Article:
Meat Processing

Prime Future 117: Walmart: 800 pound gorillas make really weird dance partners


In 2019, the now $371.4 billion market cap retailer announced that they were tired of being treated like the red-headed stepchild by major beef packers and being the grocery store that shoppers went to for everything except beef. Walmart had decided to do something about it. It was time to level up:

In 2021, Walmart announced the launch of its premium fresh beef brand in 500 stores across the southeastern US, McClaren Farms:

In 2022, Walmart announced this:

A lot of folks say the minority investment in Sustainable Beef is a game changer.

I disagree.

It’s interesting, but it’s nothing more than an incremental continuation of their current strategy. Not a shift, certainly not a game changer.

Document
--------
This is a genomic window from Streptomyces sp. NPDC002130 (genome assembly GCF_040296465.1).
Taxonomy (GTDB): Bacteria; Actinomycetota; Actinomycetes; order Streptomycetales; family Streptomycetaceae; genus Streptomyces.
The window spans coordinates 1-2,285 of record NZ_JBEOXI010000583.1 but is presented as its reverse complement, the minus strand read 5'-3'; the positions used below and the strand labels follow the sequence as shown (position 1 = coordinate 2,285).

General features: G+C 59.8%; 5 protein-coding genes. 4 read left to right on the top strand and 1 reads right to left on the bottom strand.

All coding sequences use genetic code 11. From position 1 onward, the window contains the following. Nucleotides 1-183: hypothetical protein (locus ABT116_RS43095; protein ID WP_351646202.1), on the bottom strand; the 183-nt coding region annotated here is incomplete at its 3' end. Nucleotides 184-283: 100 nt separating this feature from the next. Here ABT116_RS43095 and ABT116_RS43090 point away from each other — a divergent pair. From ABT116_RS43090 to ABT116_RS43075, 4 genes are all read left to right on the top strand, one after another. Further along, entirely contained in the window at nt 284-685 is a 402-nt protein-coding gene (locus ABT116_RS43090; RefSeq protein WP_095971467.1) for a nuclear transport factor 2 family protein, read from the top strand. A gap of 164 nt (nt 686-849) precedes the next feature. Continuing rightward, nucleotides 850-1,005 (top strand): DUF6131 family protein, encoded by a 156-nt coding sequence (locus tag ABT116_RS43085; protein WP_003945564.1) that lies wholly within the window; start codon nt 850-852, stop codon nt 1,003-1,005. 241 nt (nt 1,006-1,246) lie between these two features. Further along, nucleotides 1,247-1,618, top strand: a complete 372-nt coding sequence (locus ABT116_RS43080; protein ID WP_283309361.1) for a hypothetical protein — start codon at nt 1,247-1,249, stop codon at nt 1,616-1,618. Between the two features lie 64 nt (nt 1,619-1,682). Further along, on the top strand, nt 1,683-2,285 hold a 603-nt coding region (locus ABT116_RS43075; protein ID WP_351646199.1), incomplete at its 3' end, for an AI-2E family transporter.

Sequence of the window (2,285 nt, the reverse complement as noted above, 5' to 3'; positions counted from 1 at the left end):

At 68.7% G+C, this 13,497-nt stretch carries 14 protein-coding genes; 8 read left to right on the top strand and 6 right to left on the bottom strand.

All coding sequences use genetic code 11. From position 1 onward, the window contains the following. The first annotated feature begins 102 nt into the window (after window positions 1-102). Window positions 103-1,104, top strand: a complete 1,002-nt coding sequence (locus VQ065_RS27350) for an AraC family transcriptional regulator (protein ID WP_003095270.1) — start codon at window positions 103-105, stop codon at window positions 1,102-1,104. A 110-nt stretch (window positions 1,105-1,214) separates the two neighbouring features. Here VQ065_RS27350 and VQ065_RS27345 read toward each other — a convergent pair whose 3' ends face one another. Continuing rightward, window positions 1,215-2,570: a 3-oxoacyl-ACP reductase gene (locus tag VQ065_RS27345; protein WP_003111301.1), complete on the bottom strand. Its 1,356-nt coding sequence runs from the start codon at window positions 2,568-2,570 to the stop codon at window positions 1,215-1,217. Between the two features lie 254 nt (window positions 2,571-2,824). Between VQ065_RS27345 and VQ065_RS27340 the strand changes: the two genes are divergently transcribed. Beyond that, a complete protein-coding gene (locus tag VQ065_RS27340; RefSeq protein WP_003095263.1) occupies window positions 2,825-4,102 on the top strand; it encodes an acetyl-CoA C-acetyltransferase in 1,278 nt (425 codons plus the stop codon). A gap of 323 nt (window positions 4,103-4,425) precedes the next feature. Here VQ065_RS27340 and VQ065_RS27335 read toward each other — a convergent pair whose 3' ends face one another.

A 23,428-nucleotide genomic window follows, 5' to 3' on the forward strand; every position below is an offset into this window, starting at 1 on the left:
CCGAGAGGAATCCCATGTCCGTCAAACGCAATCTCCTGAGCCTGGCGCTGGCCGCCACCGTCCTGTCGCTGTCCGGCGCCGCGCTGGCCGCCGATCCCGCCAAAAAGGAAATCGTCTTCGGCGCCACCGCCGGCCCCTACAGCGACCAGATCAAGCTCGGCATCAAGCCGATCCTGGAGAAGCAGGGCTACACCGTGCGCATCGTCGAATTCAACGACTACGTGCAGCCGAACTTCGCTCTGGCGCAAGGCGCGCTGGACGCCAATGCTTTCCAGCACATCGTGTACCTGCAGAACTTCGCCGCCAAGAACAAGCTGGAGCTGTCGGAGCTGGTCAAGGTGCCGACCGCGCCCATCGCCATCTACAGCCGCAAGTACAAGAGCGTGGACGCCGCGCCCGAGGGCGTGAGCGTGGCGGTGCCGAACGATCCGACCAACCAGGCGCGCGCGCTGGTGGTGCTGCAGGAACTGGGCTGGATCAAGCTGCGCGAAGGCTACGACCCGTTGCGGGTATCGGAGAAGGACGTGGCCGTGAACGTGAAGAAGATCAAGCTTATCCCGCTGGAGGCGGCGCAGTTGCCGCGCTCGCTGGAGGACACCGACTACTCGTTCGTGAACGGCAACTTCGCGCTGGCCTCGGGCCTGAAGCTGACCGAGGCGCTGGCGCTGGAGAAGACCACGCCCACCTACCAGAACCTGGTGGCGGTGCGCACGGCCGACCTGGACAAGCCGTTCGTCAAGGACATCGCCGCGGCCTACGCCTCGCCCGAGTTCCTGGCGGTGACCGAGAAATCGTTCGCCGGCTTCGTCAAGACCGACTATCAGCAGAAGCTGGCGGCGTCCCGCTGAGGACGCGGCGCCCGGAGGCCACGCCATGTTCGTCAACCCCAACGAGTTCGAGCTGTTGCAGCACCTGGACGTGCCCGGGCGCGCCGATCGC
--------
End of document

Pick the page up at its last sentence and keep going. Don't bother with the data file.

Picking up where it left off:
A Walmart minority investment in a slaughter plant makes sense given its recent investment in the supply chain behind its McClaren Farms brand, including the acquisition of a case-ready plant.

But if Walmart were serious about beef processing, they’d build/buy their own slaughter plant. Not make a minority investment in someone else’s.

Today we look at why this minority investment is not a big deal, future potential moves Walmart might make that would be a big deal, and wargame how packers and other retailers might respond.

First, let’s look at the scale of Walmart’s retail beef business.

In the US, 2021 fresh beef sales at retail were $30.1 billion. And in 2021, Walmart had 18% of US grocery market share. Using rough math we can estimate Walmart beef sales at $5.1 billion. Given Walmart’s efforts to improve the quality of fresh beef sold in their stores to increase per pound revenue AND volume, let’s say they’re targeting $8 billion in beef sales by 2025. Whether they hit that or not, this is not a tiny business.